The first decisive recovery of Boswell’s popular reputation began with the publication of his London Journal in 1950. This was among the first fruits of the astonishing hoards of Boswell manuscripts recovered from an apparently endless series of cupboards, tallboys, chests, trunks, and croquet boxes, first at Malahide Castle (near Dublin) and then at Fettercairn House (near Aberdeen), between the two world wars. The fabulous fairy tale of this literary treasure hunt (like something out of a Henry James story) drove several of its participants close to madness, embezzlement, or bankruptcy. It has been told many times, but perhaps never better than in the sardonic tones of Ian Hamilton in Keepers of the Flame (1992).
These manuscripts inspired a lifetime of dedicated labor by the great Boswell scholar, with his green eye-shade, Professor Frederick Pottle, at Yale. It was Pottle who fearlessly edited the first London Journal. The self-portrait the Journal drew of the young Boswell was certainly drunken, bawdy, and lecherous. But it proved to be much else besides: candid, funny, minutely observant, and often remarkably shrewd.
Boswell gave an unblushing picture of his circle of young blades enjoying themselves in mid-eighteenth-century London: dressing, visiting, dining, play-going, drinking, and whoring.
Dempster said he had been drunk the night before, and this morning his tongue rattled in his mouth like two dice in a box. “True,” said his sister, “and your head ached like a backgammon table.” …I went to St. James’s Park, and like Sir John Brute [in Vanbrugh’s comedy], picked up a whore. She who submitted to my lusty embraces was a young Shropshire girl, only seventeen, very well-looked, her name Elizabeth Parker…. I was somewhat averse to my City walk today. But Erskine encouraged me in it, and said it would give my ballocks the venerable rust of antiquity.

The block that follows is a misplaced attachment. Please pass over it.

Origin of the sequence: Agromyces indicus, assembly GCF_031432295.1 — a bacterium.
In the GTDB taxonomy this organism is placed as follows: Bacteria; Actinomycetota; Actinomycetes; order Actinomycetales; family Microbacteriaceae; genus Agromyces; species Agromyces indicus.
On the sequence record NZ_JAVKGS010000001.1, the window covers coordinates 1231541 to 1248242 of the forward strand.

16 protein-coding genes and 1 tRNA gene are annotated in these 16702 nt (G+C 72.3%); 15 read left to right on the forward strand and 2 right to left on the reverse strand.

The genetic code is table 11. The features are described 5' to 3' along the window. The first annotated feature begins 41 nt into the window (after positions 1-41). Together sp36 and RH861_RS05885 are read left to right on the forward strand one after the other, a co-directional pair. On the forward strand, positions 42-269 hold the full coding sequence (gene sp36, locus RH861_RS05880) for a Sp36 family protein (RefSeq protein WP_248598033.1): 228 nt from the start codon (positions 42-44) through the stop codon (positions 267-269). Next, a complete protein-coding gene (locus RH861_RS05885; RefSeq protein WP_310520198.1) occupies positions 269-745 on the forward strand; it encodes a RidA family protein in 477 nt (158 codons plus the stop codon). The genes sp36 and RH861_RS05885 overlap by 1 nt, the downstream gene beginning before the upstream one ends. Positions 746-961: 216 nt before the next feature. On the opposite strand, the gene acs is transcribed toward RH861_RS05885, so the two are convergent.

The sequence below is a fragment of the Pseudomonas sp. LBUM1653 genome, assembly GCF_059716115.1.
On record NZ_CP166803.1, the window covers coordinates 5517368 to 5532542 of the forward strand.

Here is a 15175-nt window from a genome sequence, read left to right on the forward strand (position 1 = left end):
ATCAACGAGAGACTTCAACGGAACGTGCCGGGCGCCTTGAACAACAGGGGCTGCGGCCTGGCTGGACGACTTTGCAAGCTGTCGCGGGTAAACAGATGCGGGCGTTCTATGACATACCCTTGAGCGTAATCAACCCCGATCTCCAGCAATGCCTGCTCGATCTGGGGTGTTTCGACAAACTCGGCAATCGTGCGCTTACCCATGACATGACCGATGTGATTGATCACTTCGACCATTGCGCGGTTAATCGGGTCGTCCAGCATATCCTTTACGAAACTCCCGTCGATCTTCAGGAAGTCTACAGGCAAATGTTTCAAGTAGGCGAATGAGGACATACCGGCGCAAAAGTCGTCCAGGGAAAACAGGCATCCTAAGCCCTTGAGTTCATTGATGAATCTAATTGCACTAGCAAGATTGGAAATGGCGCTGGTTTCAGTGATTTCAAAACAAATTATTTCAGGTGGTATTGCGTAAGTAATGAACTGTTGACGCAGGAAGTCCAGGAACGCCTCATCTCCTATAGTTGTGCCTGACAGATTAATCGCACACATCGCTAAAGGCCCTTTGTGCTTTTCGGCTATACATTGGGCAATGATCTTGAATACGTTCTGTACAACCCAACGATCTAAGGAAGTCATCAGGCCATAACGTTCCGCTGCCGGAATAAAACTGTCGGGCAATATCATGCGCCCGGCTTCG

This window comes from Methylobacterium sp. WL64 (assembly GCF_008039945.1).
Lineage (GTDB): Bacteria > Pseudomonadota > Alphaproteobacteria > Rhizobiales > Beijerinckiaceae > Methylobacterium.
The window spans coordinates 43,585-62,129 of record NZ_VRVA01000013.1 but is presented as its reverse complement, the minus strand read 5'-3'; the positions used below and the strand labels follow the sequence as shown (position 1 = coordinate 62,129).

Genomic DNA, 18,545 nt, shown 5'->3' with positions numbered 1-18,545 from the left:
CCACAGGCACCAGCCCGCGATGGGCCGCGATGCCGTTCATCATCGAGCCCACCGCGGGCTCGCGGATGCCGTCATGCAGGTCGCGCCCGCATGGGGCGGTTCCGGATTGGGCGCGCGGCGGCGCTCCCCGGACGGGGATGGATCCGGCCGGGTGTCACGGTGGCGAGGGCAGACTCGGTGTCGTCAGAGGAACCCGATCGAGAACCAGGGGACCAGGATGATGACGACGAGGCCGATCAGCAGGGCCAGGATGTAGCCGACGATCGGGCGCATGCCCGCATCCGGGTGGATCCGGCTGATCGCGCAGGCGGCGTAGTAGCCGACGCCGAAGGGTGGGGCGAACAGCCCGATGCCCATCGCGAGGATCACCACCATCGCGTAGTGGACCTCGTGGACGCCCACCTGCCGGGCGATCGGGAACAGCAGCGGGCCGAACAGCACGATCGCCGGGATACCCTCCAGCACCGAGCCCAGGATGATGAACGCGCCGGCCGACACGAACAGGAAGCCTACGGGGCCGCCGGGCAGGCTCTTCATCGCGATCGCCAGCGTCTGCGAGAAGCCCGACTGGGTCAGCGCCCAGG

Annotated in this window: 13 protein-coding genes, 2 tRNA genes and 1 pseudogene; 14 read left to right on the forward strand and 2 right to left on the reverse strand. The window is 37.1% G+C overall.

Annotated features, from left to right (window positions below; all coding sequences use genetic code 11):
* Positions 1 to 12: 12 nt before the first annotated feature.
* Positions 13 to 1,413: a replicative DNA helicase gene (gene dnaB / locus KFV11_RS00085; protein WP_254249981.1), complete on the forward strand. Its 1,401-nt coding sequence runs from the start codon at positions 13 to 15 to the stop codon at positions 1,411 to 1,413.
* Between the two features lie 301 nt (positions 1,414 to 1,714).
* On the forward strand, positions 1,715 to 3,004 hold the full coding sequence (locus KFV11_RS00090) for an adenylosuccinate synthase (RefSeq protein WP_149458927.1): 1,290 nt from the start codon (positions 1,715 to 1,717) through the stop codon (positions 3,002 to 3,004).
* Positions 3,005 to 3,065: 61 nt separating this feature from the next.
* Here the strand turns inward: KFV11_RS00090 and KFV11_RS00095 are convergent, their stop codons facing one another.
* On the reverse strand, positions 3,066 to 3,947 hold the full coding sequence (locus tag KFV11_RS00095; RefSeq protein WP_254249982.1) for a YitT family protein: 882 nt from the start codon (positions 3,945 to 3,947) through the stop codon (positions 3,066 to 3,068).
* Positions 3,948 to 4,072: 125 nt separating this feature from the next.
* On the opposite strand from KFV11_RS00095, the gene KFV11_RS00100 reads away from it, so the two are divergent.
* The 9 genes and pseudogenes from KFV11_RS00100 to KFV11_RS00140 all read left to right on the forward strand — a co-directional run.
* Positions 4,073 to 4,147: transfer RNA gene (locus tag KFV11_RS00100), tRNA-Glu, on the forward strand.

He wonderfully catches the speed and flirtatiousness of conversation in the eighteenth-century salon. “Boswell: You must know Madam, I run up and down this Town like a young colt. Lady Mirabell: Why, Sir, don’t you stray into my stable, among others?” He describes a roaring night out at a beefsteak-house and then a cock-fighting pit, with a cool appraising gaze that foreshadows Hazlitt:
The pit and the seats are all covered with mat. The cocks, nicely cut and dressed and armed with silver heels, are set down and fight with amazing bitterness and resolution…. I looked round to see if any of the spectators pitied them when mangled and torn in a most cruel manner, but I could not observe the smallest relenting sign in any countenance.
Most memorably, Boswell gives an earlier version of the meeting with Johnson in May 1763. It is intriguing to compare this with the more familiar one from the Life:
I drank tea at Davies’s in Russell Street, and about seven came in the great Mr. Samuel Johnson, whom I have so long wished to see. Mr. Davies introduced me to him. As I knew his mortal antipathy at the Scotch, I cried to Davies, “Don’t tell him where I come from.” However, he said, “From Scotland.” …Mr. Johnson is a man of a most dreadful appearance. He is a very big man, is troubled with sore eyes, the palsy, and the king’s evil. He is very slovenly in his dress and speaks with a most uncouth voice. Yet his great knowledge and strength of expression command vast respect and render him excellent company. He has great humour and is a worthy man. But his dogmatical roughness of manners is disagreeable. I shall mark what I remember of his conversation.